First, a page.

How many times do we hear this in business? A “we’ve always done it this way” approach is not part a successful employee recognition strategy. From time to time, it’s important to take a fresh look at your appreciation efforts and recognition programs.
Here’s a quick list of Dos and Don’ts:
1) Don’t do Employee of the Month Programs. Instead DO focus on day-to-day appreciation tools and on-the spot recognition like Employee of the Moment cards.
If you have a monthly recognition program, give it a unique name like Pat on the Back or Caught You Giving Great Service. Recognition should be driven by performance, not a calendar.
2) Don’t wait until 5 years to recognize service milestones. DO recognize the first year of service with a framed certificate, a nominal gift card or something meaningful to the individual. I see companies celebrating 1 or 3 years of service as people change jobs frequently.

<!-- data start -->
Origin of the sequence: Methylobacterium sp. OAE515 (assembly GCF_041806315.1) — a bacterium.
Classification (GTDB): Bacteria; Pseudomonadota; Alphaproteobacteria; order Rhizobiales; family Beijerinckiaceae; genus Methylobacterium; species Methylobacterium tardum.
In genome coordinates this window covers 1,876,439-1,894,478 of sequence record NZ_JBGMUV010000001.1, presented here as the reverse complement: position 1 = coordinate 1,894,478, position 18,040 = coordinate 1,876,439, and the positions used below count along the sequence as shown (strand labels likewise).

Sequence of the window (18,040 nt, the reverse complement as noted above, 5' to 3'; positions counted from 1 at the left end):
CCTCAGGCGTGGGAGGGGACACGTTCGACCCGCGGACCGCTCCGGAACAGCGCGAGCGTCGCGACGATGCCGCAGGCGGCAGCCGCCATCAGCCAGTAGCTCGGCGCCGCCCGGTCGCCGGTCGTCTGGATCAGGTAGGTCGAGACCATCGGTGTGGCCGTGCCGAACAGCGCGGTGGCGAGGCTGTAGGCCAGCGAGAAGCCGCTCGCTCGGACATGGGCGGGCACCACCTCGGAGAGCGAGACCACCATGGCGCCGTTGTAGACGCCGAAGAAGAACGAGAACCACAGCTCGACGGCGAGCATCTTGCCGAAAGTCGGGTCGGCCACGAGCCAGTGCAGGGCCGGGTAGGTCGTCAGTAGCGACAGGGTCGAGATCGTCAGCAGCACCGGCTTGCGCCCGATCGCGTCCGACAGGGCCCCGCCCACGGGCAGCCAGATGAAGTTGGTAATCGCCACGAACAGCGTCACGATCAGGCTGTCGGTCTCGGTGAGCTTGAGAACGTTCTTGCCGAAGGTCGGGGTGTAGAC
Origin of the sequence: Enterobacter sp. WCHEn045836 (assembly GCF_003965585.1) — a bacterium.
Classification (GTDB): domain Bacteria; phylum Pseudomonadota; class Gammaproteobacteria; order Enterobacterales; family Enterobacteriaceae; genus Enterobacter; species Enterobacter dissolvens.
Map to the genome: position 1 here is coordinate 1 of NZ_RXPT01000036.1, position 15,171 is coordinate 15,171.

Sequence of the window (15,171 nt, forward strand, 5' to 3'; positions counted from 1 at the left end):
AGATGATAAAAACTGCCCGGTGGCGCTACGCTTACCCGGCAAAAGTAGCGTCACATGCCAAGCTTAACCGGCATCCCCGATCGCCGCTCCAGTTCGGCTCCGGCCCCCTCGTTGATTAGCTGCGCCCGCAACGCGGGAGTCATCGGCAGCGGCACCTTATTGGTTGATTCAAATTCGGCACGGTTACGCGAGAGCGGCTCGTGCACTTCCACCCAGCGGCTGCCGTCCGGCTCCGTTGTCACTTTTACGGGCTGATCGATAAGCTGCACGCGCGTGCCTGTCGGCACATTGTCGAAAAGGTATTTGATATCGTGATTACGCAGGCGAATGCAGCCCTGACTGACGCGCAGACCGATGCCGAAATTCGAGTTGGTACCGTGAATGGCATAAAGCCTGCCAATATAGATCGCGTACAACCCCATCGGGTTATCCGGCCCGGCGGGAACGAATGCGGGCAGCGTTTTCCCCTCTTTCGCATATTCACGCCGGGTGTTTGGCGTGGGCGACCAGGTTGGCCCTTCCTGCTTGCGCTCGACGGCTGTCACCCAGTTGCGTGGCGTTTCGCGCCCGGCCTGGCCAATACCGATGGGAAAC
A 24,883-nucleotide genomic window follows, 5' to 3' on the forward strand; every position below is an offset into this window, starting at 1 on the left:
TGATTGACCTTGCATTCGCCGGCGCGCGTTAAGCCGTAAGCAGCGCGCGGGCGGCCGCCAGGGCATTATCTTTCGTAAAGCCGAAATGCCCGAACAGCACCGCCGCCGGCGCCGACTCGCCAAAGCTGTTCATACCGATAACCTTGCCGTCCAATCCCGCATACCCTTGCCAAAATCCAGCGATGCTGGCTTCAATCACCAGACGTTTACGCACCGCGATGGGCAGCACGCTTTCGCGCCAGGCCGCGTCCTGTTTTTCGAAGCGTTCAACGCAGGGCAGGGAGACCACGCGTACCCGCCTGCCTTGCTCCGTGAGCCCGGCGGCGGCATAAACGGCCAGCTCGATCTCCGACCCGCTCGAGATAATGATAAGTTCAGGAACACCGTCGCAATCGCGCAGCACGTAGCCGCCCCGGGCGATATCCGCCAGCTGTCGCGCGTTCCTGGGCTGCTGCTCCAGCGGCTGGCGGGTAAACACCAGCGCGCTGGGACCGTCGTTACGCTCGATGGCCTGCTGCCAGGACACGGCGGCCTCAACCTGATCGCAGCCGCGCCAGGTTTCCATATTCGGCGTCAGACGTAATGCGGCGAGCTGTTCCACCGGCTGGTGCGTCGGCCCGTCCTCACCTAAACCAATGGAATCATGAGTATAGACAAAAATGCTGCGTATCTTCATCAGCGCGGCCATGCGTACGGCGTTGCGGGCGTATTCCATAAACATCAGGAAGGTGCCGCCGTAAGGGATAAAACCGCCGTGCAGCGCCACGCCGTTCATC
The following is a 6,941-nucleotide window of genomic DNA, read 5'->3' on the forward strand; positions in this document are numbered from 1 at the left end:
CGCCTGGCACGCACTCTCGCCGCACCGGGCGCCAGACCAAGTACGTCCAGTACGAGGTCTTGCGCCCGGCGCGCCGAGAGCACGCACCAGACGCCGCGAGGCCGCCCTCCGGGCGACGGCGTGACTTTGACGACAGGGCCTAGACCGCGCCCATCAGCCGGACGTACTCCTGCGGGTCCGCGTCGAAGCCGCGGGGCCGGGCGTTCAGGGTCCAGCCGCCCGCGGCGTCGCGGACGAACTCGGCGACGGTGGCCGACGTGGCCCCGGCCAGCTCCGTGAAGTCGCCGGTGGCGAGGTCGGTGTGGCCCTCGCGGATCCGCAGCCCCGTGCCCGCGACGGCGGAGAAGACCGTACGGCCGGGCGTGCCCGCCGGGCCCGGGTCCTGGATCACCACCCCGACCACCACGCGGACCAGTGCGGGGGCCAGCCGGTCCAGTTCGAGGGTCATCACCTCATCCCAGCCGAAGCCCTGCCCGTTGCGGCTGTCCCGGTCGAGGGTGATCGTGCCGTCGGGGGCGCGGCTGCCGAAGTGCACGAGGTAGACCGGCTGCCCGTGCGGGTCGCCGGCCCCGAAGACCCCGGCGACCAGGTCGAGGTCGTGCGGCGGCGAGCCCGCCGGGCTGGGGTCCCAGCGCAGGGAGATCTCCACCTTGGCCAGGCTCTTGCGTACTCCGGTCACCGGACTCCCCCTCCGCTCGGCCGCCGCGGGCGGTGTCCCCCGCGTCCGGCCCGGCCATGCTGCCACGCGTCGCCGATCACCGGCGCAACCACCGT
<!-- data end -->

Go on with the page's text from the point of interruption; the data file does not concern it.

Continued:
3) Don’t do surprise awards unless you are absolutely certain that person likes public recognition. DO ask people how they like to be recognized and individualize your approach.
4) Don’t leave all the recognition decisions up to management or HR. As Rochelle Crollard, former HR Director of The Everett Clinic suggests, “HR should play a supportive — not starring role — in recognition.” DO involve employees in designing your employee recognition strategy. People own what they create and want to see it succeed.
5) Don’t be secretive about awards. DO be transparent and let employees know what it takes to earn awards and what the criteria is. This gives the program credibility.
AND FINALLY . . .
6) DON’T save all your accolades for the performance review. According to Gallup, employees need to receive thanks and praise every 7 days to stay actively engaged.
Get your THANK ON™! Theresa Chambers, Chief Motivation Officer, Recognition Works, helps companies cultivate cultures of appreciation and engagement through consulting, Recognize the Moment® Lunch-n-Learns, and Thankology™ Toolkits and more. She can be reached at firstname.lastname@example.org or 206/353.8267. You are welcome to share this post. Just give credit where credit is due.